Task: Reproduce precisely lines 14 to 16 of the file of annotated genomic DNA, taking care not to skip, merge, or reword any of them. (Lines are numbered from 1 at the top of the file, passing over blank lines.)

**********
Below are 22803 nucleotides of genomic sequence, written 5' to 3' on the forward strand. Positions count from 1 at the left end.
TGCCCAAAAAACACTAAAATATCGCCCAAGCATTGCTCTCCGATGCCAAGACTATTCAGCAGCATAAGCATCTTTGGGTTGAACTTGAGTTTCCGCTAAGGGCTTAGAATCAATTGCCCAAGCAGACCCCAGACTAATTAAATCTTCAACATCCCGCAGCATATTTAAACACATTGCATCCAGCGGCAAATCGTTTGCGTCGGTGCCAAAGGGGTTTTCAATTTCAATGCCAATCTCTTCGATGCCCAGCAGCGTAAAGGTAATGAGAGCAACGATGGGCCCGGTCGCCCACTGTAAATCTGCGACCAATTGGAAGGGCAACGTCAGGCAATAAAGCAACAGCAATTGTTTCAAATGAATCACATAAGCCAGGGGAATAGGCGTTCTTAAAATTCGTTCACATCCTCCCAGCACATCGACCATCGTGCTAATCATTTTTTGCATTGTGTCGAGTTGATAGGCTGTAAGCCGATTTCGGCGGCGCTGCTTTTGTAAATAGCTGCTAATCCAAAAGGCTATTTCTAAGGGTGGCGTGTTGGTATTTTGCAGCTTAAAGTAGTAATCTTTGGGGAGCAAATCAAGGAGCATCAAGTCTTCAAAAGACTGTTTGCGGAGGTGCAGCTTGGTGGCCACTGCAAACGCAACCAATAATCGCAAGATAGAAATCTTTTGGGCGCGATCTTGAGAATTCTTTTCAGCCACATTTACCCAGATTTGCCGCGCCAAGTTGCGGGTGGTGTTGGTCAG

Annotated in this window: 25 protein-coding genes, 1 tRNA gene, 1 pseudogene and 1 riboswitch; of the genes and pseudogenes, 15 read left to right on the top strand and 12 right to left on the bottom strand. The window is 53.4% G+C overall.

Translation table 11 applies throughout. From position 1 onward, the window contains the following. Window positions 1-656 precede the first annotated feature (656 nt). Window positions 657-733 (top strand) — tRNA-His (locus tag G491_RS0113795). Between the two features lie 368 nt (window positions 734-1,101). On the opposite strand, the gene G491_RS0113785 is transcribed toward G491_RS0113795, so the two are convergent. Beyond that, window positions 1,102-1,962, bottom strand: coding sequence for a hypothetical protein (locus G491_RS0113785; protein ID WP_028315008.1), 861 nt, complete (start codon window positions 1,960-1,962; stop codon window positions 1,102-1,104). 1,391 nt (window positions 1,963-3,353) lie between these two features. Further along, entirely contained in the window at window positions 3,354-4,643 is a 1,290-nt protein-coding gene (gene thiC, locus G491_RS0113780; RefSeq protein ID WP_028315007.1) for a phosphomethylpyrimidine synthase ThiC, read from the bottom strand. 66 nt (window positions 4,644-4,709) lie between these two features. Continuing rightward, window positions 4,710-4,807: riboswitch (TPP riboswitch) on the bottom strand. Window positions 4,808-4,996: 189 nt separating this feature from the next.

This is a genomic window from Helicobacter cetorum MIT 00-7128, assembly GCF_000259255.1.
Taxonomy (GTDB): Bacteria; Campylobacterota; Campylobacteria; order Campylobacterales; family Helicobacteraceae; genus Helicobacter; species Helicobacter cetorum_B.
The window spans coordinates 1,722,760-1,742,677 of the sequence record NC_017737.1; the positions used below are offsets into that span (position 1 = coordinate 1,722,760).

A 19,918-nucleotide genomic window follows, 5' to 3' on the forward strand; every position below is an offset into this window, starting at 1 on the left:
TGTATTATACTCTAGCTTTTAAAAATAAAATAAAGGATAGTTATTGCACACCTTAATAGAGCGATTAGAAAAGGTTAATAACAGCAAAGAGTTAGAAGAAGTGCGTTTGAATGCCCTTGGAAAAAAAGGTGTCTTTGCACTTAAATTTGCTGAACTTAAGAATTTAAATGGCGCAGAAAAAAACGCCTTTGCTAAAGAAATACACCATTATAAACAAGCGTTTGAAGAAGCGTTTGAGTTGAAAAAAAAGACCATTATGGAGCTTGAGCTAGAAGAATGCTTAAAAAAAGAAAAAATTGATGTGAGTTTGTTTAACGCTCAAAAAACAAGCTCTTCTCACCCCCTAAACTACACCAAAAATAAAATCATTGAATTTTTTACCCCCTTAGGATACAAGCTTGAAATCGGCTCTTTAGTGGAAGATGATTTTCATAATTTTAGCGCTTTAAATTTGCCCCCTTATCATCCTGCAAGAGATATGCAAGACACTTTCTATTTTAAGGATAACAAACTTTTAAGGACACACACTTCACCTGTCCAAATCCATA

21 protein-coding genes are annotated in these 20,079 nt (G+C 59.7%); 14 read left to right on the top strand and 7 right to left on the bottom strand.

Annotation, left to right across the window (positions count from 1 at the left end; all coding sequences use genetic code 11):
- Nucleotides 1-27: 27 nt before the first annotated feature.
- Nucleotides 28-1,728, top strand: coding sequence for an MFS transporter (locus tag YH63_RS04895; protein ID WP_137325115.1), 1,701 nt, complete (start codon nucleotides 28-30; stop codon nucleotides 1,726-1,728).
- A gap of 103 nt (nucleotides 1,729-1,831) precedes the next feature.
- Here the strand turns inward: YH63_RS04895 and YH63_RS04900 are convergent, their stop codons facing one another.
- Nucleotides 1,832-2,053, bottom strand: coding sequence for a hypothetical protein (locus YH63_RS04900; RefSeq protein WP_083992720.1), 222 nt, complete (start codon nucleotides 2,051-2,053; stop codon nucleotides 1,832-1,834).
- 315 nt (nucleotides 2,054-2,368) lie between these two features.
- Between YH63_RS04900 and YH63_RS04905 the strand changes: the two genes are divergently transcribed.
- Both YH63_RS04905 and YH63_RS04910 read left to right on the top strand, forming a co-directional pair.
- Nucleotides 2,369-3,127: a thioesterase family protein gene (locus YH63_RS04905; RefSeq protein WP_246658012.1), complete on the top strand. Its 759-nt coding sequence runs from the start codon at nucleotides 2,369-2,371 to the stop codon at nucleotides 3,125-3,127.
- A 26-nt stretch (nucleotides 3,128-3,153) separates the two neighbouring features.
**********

- A gap of 103 nt (nucleotides 1,729-1,831) precedes the next feature.
- Here the strand turns inward: YH63_RS04895 and YH63_RS04900 are convergent, their stop codons facing one another.
- Nucleotides 1,832-2,053, bottom strand: coding sequence for a hypothetical protein (locus YH63_RS04900; RefSeq protein WP_083992720.1), 222 nt, complete (start codon nucleotides 2,051-2,053; stop codon nucleotides 1,832-1,834).